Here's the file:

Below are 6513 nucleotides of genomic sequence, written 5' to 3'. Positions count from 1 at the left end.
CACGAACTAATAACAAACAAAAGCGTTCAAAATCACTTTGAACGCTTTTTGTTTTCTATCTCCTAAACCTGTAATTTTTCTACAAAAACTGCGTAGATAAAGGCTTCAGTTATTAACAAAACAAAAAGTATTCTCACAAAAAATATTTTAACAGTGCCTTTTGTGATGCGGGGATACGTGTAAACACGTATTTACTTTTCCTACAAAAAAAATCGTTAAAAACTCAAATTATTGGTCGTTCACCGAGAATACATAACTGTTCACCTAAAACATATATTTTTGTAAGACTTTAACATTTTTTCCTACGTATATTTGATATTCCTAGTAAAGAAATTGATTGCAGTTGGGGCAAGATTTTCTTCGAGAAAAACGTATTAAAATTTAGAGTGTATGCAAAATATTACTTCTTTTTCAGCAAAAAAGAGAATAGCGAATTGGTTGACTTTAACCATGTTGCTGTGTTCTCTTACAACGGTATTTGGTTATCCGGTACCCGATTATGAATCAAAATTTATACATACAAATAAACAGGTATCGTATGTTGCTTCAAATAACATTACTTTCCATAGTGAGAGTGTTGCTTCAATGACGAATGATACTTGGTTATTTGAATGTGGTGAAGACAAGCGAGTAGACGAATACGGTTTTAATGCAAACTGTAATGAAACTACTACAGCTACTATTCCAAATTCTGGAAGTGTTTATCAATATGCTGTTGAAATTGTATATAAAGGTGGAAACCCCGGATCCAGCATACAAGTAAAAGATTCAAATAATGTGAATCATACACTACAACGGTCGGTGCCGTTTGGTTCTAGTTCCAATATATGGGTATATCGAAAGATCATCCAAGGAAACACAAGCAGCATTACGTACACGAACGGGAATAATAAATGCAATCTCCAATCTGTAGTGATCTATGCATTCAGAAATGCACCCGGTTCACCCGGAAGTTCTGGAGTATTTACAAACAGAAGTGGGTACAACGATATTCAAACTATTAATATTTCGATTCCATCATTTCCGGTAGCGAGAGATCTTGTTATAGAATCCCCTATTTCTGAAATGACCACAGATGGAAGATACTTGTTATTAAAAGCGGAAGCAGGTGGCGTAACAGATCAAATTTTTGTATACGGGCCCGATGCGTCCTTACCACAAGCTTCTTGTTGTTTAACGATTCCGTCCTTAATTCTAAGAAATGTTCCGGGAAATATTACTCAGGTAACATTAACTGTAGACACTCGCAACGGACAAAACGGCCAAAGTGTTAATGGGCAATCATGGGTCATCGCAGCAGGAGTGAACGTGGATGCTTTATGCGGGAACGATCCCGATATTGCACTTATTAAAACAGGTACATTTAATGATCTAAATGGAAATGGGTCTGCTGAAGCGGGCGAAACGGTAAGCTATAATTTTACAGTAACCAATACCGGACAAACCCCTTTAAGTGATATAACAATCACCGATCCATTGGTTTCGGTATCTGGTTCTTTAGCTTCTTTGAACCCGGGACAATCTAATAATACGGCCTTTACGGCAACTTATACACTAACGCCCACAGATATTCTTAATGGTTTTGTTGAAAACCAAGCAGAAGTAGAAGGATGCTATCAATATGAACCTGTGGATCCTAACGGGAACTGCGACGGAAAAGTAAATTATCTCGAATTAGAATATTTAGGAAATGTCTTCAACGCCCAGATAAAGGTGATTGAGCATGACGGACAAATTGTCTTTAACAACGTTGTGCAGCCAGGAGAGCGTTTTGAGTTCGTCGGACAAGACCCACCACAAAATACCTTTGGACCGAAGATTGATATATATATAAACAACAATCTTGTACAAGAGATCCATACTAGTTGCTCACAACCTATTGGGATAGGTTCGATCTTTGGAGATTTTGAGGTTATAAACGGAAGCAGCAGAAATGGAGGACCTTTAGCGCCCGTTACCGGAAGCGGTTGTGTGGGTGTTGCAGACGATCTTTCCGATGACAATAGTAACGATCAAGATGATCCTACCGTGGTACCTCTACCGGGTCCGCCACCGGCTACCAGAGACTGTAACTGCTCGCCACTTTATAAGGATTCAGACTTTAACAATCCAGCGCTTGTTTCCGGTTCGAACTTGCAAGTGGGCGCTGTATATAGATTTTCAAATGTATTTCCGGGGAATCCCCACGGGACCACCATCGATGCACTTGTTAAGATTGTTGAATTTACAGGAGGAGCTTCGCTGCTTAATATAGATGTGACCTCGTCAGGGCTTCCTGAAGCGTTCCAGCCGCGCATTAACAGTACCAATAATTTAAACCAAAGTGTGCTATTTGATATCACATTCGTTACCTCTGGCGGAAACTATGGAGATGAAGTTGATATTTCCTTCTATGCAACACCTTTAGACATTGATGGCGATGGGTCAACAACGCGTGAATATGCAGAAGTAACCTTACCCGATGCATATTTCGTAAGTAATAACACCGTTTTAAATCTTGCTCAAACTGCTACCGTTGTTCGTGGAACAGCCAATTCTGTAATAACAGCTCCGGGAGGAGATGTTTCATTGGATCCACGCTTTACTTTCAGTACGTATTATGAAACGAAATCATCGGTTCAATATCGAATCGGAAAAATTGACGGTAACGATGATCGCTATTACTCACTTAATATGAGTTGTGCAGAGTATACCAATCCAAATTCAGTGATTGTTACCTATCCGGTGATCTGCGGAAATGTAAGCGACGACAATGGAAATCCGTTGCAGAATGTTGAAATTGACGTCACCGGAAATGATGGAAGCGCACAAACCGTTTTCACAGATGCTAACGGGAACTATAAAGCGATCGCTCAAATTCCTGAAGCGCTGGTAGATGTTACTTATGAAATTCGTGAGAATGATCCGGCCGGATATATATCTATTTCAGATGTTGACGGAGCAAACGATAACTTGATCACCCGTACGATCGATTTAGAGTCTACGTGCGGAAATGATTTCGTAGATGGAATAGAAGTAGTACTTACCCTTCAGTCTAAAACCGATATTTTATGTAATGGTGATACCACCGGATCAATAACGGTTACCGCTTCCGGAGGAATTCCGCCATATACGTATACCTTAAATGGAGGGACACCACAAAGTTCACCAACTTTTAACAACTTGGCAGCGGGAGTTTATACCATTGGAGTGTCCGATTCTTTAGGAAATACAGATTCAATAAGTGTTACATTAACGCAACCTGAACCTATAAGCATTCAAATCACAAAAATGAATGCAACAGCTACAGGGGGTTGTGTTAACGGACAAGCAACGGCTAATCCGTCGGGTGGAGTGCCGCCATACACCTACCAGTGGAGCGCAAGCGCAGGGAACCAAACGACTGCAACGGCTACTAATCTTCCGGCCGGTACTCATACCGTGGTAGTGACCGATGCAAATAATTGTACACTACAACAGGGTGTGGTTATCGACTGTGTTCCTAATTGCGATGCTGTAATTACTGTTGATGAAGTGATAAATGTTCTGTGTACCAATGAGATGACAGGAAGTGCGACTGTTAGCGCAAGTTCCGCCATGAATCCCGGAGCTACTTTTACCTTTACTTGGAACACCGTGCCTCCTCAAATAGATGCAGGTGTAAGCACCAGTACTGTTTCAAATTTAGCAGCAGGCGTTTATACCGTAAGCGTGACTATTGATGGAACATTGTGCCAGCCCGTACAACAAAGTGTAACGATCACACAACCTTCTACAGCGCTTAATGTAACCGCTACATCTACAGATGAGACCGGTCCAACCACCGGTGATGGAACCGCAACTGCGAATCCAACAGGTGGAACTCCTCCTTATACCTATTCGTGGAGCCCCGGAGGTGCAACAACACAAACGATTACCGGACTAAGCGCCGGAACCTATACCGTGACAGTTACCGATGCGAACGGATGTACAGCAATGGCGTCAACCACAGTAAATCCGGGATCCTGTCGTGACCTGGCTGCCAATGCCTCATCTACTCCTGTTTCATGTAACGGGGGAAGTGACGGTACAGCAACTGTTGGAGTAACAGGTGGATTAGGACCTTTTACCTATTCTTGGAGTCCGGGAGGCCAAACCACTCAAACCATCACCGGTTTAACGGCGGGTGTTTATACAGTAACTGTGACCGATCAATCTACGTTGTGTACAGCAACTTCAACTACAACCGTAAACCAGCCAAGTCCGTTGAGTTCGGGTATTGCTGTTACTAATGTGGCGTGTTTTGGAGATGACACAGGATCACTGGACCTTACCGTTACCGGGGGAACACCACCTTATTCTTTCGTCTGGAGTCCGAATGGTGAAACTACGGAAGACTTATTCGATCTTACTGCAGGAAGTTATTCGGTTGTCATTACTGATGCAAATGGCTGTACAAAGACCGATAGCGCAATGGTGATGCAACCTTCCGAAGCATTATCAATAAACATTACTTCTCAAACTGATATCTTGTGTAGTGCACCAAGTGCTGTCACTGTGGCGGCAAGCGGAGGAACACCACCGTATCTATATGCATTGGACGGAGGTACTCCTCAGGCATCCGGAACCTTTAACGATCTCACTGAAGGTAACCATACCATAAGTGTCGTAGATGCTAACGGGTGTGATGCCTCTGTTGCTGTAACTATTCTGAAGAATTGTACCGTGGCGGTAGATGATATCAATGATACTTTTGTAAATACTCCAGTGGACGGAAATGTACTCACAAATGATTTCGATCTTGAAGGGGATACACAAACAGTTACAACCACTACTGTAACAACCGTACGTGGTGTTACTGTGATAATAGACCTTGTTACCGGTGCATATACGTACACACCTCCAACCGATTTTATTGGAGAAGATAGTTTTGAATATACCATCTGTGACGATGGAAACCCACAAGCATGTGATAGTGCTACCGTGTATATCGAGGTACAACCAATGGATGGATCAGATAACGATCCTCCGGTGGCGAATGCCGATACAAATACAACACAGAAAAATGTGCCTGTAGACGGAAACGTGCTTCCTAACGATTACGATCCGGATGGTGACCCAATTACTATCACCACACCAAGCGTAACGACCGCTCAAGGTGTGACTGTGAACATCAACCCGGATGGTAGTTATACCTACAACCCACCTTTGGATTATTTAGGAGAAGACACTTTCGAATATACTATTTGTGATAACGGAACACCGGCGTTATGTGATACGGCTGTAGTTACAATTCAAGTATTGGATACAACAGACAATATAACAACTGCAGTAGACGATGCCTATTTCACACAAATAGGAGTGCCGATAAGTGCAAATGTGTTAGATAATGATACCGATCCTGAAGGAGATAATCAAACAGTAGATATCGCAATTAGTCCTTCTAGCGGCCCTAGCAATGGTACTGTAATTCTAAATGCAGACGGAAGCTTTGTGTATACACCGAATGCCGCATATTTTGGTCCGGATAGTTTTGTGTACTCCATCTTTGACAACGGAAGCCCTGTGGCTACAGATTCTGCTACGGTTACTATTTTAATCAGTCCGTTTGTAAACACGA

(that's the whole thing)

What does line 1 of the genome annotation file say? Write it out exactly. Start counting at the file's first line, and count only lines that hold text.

Below are 6513 nucleotides of genomic sequence, written 5' to 3'. Positions count from 1 at the left end.